Quote Originally Posted by caorach View Post
    However I don't have a machine rest and so have to rely on the fact that most stalkers using stalking scopes etc, including myself, can consistently shoot a 3 inch group.
    I think that this is where I am, perhaps wrongly, perceiving the disintegration of logic.
    You have so far shown that you can shoot numerous shots into a 2" group with the same rifle, but under a variety of conditions and using a wide range of ammunition.
    Onwards....
    Quote Originally Posted by caorach View Post
    As it was the group was about the size I'd have expected when I use ammo that I know I can occasionally get very small groups from and so it seems fair to conclude, as I have done, that any well engineered rifle will shoot any bullet and load better than the shooter...
    A rifle might well be able to hold a smaller groups from a machine rest that when it is in the hands of a rifleman. Further, I can easily understand the assertion that under field conditions, most of us could probably with confidence hold a 3" group at 100yds.
    However, you have shown that you and your rifle with randomish ammuntion can consistently hold a 2" group.
    What I conclude from that, in the absence of any understanding of what the rifle itself is doing, is that you are good, consistent shot.

    Quote Originally Posted by caorach View Post
    ...without the need for gadgets or any of the more arcane reloading techniques which we are often told are necessary to make "accurate" ammo. I suspect that there is no such thing as accurate ammo but only accurate rifles which is to say a well engineered rifle which will shoot anything to where it is aimed.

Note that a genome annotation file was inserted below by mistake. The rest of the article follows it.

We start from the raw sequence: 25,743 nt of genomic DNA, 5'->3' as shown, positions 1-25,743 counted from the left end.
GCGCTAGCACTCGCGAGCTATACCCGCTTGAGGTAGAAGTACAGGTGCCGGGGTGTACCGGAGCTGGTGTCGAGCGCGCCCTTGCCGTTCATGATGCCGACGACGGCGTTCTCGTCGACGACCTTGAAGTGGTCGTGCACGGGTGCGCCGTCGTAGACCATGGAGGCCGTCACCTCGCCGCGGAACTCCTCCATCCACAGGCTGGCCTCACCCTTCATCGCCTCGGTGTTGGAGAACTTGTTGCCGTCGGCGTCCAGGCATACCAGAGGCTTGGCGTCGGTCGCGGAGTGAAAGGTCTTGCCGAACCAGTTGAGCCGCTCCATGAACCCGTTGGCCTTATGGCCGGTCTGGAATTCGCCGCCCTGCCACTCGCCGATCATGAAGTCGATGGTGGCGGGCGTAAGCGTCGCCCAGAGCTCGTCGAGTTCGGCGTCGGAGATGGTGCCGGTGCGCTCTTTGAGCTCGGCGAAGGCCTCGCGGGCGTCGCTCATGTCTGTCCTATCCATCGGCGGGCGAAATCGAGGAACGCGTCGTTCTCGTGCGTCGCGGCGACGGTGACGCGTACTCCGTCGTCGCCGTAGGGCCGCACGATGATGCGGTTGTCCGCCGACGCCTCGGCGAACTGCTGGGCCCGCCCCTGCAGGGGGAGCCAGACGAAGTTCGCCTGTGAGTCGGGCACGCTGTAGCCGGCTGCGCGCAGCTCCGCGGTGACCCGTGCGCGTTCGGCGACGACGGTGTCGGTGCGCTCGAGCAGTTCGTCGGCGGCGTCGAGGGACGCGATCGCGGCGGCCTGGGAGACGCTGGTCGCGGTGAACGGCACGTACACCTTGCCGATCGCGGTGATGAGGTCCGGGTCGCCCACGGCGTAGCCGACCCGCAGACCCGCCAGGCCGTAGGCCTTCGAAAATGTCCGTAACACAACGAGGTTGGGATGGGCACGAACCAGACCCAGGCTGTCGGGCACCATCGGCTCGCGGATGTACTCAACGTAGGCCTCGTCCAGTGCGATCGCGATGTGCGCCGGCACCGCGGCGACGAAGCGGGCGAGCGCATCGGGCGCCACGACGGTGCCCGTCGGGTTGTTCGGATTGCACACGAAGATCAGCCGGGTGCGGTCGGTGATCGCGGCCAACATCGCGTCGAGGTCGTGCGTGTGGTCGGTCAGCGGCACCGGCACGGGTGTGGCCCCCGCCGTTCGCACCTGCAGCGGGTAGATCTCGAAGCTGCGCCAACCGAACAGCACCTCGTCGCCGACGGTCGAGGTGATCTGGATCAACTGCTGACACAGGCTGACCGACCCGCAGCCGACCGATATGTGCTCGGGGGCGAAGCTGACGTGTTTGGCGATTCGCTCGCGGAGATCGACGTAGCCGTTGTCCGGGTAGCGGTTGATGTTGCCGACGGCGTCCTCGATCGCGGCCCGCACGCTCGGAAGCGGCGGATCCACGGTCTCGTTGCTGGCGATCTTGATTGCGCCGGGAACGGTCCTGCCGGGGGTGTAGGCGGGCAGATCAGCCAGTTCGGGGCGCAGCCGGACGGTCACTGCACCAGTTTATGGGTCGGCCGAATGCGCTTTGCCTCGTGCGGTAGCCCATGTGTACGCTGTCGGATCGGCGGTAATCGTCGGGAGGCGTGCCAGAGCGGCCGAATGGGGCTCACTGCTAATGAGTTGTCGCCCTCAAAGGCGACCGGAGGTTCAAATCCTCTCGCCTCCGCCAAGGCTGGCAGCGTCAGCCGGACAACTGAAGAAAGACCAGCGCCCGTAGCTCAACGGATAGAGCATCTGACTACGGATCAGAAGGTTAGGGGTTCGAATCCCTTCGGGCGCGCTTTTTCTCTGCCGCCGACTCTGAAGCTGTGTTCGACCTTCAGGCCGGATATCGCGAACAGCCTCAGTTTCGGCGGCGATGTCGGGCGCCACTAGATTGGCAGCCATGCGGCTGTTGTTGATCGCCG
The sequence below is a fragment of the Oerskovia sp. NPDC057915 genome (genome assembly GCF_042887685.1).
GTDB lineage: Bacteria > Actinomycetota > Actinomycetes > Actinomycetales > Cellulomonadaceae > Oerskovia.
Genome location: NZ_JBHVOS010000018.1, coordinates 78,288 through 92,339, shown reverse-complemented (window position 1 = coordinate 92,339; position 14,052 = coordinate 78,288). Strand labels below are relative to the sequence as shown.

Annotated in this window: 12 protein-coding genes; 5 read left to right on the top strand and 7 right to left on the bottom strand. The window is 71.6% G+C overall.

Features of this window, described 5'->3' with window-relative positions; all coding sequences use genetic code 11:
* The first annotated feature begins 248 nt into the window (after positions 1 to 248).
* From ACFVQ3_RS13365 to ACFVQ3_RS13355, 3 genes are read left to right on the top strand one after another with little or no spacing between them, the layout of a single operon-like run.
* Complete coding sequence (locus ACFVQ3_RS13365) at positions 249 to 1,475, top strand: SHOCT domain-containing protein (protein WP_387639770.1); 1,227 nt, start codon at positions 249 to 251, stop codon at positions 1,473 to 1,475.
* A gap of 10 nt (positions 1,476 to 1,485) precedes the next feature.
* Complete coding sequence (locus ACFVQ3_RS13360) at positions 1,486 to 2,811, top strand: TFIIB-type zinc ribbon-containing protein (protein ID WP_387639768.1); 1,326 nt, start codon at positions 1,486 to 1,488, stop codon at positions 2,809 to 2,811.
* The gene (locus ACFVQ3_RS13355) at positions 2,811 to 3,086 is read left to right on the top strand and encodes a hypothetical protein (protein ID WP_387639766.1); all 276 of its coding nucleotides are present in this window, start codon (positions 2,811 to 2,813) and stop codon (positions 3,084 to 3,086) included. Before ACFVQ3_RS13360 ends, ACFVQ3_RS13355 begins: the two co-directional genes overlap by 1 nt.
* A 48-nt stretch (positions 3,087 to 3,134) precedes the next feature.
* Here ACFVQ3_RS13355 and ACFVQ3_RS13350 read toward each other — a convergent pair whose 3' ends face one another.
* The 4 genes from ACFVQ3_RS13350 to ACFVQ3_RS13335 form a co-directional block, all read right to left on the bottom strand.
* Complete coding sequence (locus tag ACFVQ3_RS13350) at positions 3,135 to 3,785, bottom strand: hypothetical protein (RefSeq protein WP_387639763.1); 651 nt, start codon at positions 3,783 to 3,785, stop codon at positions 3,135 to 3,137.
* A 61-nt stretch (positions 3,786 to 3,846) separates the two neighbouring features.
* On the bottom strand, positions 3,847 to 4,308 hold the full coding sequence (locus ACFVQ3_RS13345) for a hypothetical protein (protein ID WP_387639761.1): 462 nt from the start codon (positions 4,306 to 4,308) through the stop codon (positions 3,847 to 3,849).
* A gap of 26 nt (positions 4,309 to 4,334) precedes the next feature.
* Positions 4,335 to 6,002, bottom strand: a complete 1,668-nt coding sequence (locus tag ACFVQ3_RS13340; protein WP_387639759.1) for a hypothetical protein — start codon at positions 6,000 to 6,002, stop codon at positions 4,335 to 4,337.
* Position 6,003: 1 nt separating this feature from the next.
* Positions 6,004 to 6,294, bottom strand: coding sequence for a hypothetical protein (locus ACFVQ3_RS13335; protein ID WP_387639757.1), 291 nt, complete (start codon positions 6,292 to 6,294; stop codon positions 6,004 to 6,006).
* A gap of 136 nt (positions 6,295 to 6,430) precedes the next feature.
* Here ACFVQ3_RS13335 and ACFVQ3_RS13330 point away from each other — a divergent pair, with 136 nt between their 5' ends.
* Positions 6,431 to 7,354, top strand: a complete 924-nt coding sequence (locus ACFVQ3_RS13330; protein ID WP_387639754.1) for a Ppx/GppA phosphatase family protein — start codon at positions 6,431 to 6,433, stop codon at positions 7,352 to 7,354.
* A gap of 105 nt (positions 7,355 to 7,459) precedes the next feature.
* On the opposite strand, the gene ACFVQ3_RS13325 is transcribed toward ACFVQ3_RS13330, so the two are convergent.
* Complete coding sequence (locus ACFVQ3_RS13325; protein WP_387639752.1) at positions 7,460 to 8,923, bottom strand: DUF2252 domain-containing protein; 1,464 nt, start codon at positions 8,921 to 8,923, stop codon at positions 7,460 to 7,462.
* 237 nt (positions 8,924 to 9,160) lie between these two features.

I agree about not needing arcane gadgets and it is consistent, rather than arcane, technique that is required.
    Yet my experience (and perhaps not this demonstration, either) does not support a denial of the idea that some ammunition works well, and some less-well, in a particular rifle. Slight, uncomplicated tweaks to seating-depth and charge seem in my case to have made useful improvement in accuracy.

    In summary, may I propose this thought:
    Assuming that, as you suggest, in the field most stalkers cannot consitently hold better than 3" at 100yds, the man who has ammuntion, rifle and sight that will hold 0.5" off a bipod under comfortable conditions on the range will be able to hold 3.5".
    The man who is happy with his loads shooting 2" on the range will be able to hold 5" in the field.

    Does that make sense?


    For my part, I am happy if I, with my stalking- and target-rifles, can put 5 bullets into under 1" on the range: I don't win target competitions, but any problems I've had stalking have not been rifle- or ammunition-related.
    Ideally, I want less from .22 centrefires - but I find them easier to shoot, which helps!
    Last edited by Dalua; 26-02-2014 at 19:25.